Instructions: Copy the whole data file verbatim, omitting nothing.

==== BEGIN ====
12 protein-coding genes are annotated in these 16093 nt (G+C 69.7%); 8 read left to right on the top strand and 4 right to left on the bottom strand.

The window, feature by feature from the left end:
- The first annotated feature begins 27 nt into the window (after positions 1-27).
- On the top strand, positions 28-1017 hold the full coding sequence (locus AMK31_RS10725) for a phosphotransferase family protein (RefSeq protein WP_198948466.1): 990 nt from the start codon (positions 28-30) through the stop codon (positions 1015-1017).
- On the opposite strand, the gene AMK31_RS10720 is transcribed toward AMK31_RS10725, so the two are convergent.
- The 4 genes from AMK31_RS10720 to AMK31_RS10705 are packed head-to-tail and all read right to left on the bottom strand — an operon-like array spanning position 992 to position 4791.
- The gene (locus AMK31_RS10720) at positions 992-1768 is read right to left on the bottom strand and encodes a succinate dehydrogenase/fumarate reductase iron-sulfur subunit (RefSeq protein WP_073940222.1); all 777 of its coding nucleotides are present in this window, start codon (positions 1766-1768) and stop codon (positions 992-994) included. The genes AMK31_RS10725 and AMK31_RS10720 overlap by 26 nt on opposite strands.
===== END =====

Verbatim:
12 protein-coding genes are annotated in these 16093 nt (G+C 69.7%); 8 read left to right on the top strand and 4 right to left on the bottom strand.

The window, feature by feature from the left end:
- The first annotated feature begins 27 nt into the window (after positions 1-27).
- On the top strand, positions 28-1017 hold the full coding sequence (locus AMK31_RS10725) for a phosphotransferase family protein (RefSeq protein WP_198948466.1): 990 nt from the start codon (positions 28-30) through the stop codon (positions 1015-1017).
- On the opposite strand, the gene AMK31_RS10720 is transcribed toward AMK31_RS10725, so the two are convergent.
- The 4 genes from AMK31_RS10720 to AMK31_RS10705 are packed head-to-tail and all read right to left on the bottom strand — an operon-like array spanning position 992 to position 4791.
- The gene (locus AMK31_RS10720) at positions 992-1768 is read right to left on the bottom strand and encodes a succinate dehydrogenase/fumarate reductase iron-sulfur subunit (RefSeq protein WP_073940222.1); all 777 of its coding nucleotides are present in this window, start codon (positions 1766-1768) and stop codon (positions 992-994) included. The genes AMK31_RS10725 and AMK31_RS10720 overlap by 26 nt on opposite strands.